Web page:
Hyperion fuel-cell company to open largest Columbus factory in a decade

Jim Weiker
The Columbus Dispatch
Hyperion Cos. plans to open a hydrogen fuel-cell research and manufacturing center in the former Columbus Dispatch printing plant on the Far West Side that will employ nearly 700 workers.

A California company plans to move its headquarters back to Columbus in an operation that will employ nearly 700 workers developing hydrogen fuel cells.

Hyperion Cos., now based in Orange, California, plans to relocate next year to the former Dispatch printing plant, 5300 Crosswinds Dr., which closed in 2020.

The 65-acre Far West Side plant will be the largest new factory in Columbus in a decade.

Hyperion plans to invest nearly $300 million in the facility to research and manufacture hydrogen fuel cell stacks, which will be used to power a line of energy storage products, including Hyperion's XP-1 sports car, unveiled in August.

Hyperion, a Southern California firm relocating to Columbus, has unveiled a prototype of the XP-1, a sports car fueled by hydrogen.

Hyperion said the facility will create more than 680 jobs over the next six years, with an annual payroll of up to $58 million. 

For Hyperion CEO Angelo Kafantaris, the move is a return home. Kafantaris grew up in Warren and graduated from the College of Creative Studies in Detroit. He took some classes at Ohio State University and co-founded Hyperion in 2011 while in Columbus.

"We’re so happy to be here, where it all started, 10 years ago in fact," Kafantaris said in a Tuesday news conference in the building, while standing next to the XP-1 car.  

"We didn't come back because we liked Columbus, or because we had nostalgia or because it was something we were used to," he said.

"We came back because we looked at many of the top leading states across the country. We looked actually a long time, and we went through the process of analyzing every piece, every metric, and Columbus had the perfect blend because it’s so diverse, from the tech resources and the manufacturing base."

Kafantaris and city officials said Hyperion expects to eventually employ more than 100 engineers, 230 manufacturing workers, 40 warehouse employees and 35 facilities jobs, among other positions. The manufacturing jobs are expected to pay about $61,000 a year, the warehouse jobs about $75,000 and the facilities jobs a projected $62,000, said Columbus City Council member Nick Bankston.

"This is an opportunity for families all across our city to have a better life," said Bankston, who chairs the council's economic development committee. "Columbus is on the map and is ready to take its place as the Silicon Valley of the Midwest."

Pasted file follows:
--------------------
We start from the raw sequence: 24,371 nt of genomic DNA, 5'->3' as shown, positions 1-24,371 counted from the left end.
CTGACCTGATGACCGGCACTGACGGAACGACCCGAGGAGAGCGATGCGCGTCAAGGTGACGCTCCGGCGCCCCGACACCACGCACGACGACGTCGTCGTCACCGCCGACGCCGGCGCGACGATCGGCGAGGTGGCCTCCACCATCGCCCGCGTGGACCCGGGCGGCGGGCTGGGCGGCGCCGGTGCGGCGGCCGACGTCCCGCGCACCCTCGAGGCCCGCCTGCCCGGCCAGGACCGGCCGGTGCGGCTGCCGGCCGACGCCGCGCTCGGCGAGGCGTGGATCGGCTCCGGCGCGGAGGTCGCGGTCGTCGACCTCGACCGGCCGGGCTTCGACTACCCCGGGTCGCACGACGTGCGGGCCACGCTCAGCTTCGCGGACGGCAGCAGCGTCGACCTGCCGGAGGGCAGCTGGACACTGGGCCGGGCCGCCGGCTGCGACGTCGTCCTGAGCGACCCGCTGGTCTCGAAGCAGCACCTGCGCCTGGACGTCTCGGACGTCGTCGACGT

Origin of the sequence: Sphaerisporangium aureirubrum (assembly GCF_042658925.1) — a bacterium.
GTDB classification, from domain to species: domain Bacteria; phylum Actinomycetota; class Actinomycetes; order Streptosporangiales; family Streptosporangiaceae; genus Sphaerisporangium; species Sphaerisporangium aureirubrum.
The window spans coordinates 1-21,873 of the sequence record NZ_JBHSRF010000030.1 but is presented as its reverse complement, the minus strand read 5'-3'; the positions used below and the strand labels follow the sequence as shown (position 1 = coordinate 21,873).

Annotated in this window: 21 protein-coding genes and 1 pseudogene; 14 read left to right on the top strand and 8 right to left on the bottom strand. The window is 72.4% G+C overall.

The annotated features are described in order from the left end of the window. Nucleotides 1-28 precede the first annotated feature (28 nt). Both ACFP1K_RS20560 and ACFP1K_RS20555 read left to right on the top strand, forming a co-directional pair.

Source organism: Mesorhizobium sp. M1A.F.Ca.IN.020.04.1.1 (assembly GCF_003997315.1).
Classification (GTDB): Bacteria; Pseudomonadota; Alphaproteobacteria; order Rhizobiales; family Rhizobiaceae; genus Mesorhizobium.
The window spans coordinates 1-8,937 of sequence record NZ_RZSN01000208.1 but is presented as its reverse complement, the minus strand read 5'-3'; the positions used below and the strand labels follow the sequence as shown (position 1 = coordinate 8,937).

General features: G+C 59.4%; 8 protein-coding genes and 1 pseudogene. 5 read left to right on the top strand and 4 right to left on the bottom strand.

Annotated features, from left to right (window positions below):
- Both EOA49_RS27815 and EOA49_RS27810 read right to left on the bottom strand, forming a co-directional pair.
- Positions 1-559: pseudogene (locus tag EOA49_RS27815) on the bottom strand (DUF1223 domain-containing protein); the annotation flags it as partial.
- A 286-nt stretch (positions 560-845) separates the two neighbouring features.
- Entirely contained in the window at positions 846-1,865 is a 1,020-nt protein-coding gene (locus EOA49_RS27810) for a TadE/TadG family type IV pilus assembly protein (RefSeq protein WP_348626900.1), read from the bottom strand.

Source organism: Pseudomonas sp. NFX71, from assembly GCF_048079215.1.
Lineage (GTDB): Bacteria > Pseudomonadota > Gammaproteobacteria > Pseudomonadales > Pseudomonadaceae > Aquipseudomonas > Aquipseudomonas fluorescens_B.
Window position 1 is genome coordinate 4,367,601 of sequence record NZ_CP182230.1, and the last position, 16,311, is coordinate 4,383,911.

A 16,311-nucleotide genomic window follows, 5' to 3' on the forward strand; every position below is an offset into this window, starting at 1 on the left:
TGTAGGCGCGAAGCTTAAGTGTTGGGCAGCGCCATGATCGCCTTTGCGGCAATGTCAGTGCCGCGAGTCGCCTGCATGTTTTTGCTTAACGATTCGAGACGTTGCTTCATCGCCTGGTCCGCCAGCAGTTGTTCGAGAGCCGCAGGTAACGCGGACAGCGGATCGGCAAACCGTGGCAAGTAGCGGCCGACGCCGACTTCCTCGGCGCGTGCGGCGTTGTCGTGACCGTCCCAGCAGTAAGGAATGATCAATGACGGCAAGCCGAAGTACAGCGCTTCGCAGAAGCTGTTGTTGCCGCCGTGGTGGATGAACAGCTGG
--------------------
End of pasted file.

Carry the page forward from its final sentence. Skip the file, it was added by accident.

Kafantaris said workers at the facility will make fuel cell stacks, including a new product the company expects to announce in a few weeks. The stacks are about the size of a car engine but flat and about 9-inches high. 

Hyperion will manufacture a new "green hydrogen" product in the plant that will address hydrogen's biggest drawbacks: its reliance on heavy metals and its cost. 

The plant will also manufacture "the majority" of the XP-1 sports car, but the car will be assembled in another location, he said.

"It is not our goal to focus on automotive," he said. "The car is just a great way to tell a story because people can relate to cars. Our focus is to revolutionize energy storage."

The futuristic-looking XP-1 is capable of going from 0 to 60 miles per hour in 2.2 seconds, with a top speed of 220 mph, and a range of 1,000 miles, much farther than traditional electric cars. Hydrogen-fuel-cell cars are uncommon, but at least three – the  Honda Clarity, Toyota Mirai and the Hyundai Nexo – are available.  

Kafantaris, who drives a Mirai, hinted that the Columbus site could see additional growth. 

"One reason we love this location ... it's a decent-size factory, without question, but it’s on 65 acres of land," he said. "There‘s a lot of room to grow."

Kafantaris said Hyperion also chose the former Dispatch plant in part because its assembly-line layout is similar to layouts used to coat fuel cell membranes.

Hyperion joins a small but growing industry in Columbus devoted to using hydrogen as a fuel source. 

Hydrogen fuel cells produce electricity by combining hydrogen and oxygen atoms, according to the U.S. Energy Information Administration. Such fuel cells can be small enough to power a laptop or large enough to serve the power grid.

City, state and economic development officials welcomed Hyperion's move. 

"It is a great day here in the city of Columbus," said Columbus Mayor Andrew J. Ginther. "It's an exciting day, not just for folks here on the West Side of Columbus, but for our entire city, our entire region, our entire state and I'd like to think for the entire country."

Several speakers mentioned that the Hyperion announcement comes on the heals of Intel's announcement that it plans to invest $20 billion to build a semiconductor assembly complex in New Albany. 

"This is an amazing announcement for Ohio," said Stuart Lichter, president and chairman of Industrial Realty Group, which handled the real-estate deal. "Intel, the Super Bowl and now this."

J.P. Nauseef, president and CEO of the state's economic development organization, JobsOhio, said JobsOhio will provide incentives to Hyperion to relocate. He did not provide details.

“Ohio is poised to lead in the development of hydrogen fuel cells," he said in a news release. "JobsOhio plans to provide assistance following the company’s achievement of operational milestones."